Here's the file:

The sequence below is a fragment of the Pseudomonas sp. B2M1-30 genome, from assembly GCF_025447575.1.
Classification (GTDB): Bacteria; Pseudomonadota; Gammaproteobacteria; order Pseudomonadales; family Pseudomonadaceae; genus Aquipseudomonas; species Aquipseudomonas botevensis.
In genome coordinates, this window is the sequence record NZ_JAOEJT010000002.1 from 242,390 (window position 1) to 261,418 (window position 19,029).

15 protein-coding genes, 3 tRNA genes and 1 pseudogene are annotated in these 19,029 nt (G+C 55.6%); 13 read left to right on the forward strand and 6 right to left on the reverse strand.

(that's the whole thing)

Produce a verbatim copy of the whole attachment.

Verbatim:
The sequence below is a fragment of the Pseudomonas sp. B2M1-30 genome, from assembly GCF_025447575.1.
Classification (GTDB): Bacteria; Pseudomonadota; Gammaproteobacteria; order Pseudomonadales; family Pseudomonadaceae; genus Aquipseudomonas; species Aquipseudomonas botevensis.
In genome coordinates, this window is the sequence record NZ_JAOEJT010000002.1 from 242,390 (window position 1) to 261,418 (window position 19,029).

15 protein-coding genes, 3 tRNA genes and 1 pseudogene are annotated in these 19,029 nt (G+C 55.6%); 13 read left to right on the forward strand and 6 right to left on the reverse strand.